This article from the Bahamas on the problem of contraband cell phones in prison identifies the usual issues with smuggled cell phones. One prisoner states, “Everyone doesn’t have a phone to do foolishness. Sometimes you just want to contact your loved ones. If we had phone access like a prison in (a) foreign (country), they could monitor the conversations.” This is exactly what the meshDETECT secure cell phone solution offers.
A lawyer has called on officials to eliminate cell phone access for prisoners.
Elsworth Johnson was motivated to speak out on the issue after he learned of an incident where a member of the public received a threatening call from an inmate.
Johnson said that prisoners use the devices to intimidate witnesses, abuse members of the public and pervert the administration of justice.
“ I was filled with rage that such a coward and many others like him are permitted on a daily basis to conduct their affairs with impunity,” he said. “Here I am in New Providence, unable to communicate with my family in Cat Island in the aftermath of Hurricane Irene, and prisoners seem to be able to communicate better than I can.”
National Security Minister Tommy Turnquest told Parliament recently of plans to purchase a cell phone jammer.
He said, “The unauthorized use of cell phones within prisons continues to pose a serious challenge, and my ministry is determined to find a more effective means of curtailing their use. In this regard, we are seeking the installation of a cellular telephone jammer to selectively block the use of cell phones within the prison compound by persons who are unauthorized to make use of them.”
Prison officials confiscated 240 cell phones from inmates at the prison between January to May this year.
Smuggling contraband is a lucrative business. Former inmates told The Nassau Guardian recently that they have paid from $200 to $1,000 for cell phones. According to those inmates, prices differ depending on the inmates’ relationship with the guards, the type of phone and their location in the prison. An inmate claimed that guards allegedly kept his phone overnight and charged it to reduce the chances of it being confiscated in a raid.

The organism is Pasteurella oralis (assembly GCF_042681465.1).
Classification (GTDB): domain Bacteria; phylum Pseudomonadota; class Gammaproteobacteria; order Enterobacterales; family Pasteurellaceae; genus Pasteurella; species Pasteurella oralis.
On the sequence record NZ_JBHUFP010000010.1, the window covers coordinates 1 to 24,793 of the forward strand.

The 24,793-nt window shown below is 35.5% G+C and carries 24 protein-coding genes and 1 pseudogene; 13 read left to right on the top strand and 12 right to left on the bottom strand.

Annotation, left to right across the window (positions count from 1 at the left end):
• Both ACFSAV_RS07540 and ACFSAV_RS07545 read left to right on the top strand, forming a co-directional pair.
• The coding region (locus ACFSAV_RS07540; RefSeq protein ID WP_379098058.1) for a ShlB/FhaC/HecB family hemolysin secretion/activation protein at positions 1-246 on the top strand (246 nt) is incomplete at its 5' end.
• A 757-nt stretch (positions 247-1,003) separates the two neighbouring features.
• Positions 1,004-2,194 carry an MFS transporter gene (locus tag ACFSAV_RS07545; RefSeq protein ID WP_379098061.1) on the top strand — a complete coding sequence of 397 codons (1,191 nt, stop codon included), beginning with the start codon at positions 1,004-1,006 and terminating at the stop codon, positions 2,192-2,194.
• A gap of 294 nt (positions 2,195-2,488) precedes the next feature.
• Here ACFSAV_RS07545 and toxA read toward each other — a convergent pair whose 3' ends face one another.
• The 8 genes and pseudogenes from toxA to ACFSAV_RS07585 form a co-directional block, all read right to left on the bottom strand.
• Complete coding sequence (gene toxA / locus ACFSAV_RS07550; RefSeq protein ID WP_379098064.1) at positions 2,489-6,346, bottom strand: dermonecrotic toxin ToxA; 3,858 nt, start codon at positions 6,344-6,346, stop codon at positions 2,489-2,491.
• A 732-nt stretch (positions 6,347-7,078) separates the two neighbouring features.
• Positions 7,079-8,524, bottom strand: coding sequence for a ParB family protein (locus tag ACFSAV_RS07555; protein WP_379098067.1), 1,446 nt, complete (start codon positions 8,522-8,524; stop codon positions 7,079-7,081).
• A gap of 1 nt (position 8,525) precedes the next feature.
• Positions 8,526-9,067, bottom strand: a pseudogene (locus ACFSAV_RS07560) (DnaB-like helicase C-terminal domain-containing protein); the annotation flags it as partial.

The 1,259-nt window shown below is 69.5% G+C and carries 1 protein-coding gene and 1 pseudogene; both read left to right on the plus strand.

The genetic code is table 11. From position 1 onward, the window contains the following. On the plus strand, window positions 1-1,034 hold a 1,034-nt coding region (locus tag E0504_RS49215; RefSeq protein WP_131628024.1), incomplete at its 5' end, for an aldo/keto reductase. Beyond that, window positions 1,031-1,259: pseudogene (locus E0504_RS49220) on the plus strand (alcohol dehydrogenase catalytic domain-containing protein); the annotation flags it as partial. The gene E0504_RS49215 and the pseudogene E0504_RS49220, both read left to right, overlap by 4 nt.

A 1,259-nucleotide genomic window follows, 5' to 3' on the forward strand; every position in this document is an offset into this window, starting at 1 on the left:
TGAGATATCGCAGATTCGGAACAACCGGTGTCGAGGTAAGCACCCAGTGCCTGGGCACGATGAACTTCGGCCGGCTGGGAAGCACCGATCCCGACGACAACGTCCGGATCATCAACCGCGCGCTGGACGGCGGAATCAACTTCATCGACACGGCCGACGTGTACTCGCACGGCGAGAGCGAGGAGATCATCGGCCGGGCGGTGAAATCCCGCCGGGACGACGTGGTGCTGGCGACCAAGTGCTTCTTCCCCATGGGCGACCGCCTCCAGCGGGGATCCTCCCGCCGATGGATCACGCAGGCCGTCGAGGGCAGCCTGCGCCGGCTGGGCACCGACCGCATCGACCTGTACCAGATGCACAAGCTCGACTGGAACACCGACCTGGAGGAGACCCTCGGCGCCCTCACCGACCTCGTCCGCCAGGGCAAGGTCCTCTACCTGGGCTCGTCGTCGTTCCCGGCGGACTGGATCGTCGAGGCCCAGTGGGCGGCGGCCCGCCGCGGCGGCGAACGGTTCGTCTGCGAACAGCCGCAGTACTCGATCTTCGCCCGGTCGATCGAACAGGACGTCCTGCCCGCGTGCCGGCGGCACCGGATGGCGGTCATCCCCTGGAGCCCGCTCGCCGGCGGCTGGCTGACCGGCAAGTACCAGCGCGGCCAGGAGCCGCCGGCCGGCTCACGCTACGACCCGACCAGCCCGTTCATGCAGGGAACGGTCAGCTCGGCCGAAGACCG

News reports have documented incidents where inmates at the prison have used the devices to intimidate witnesses, plan escapes, orchestrate crimes and even order hits.
A man accused of murder reportedly had a bail application denied after prosecutors alleged that he had contacted an eyewitness and promised that she would be the victim of a 187, the street code for murder.
However, some inmates said not everyone with an illegal cell phone uses it for a sinister purpose.
“Everyone doesn’t have a phone to do foolishness. Sometimes you just want to contact your loved ones,” an inmate said. “If we had phone access like a prison in (a) foreign (country), they could monitor the conversations.”
In a prior interview, Turnquest said guards could face dismissal or other disciplinary sanctions if caught smuggling phones. Inmates found with phones could have time added to their sentences or face further criminal charges if it is found their phones were used to commission an ‘egregious criminal act.”
Turnquest said the government was committed to eliminating cell phone usage at the prison. Officials purchased a cell phone jammer following the murder of Cpl. Deon Bowles during a prison escape in 2006. However, the device blocked phones outside the prison compound, which is located in a residential community.
A police investigator told an inquest into Bowles’ death that inmates had given him the names of guards responsible for smuggling contraband.
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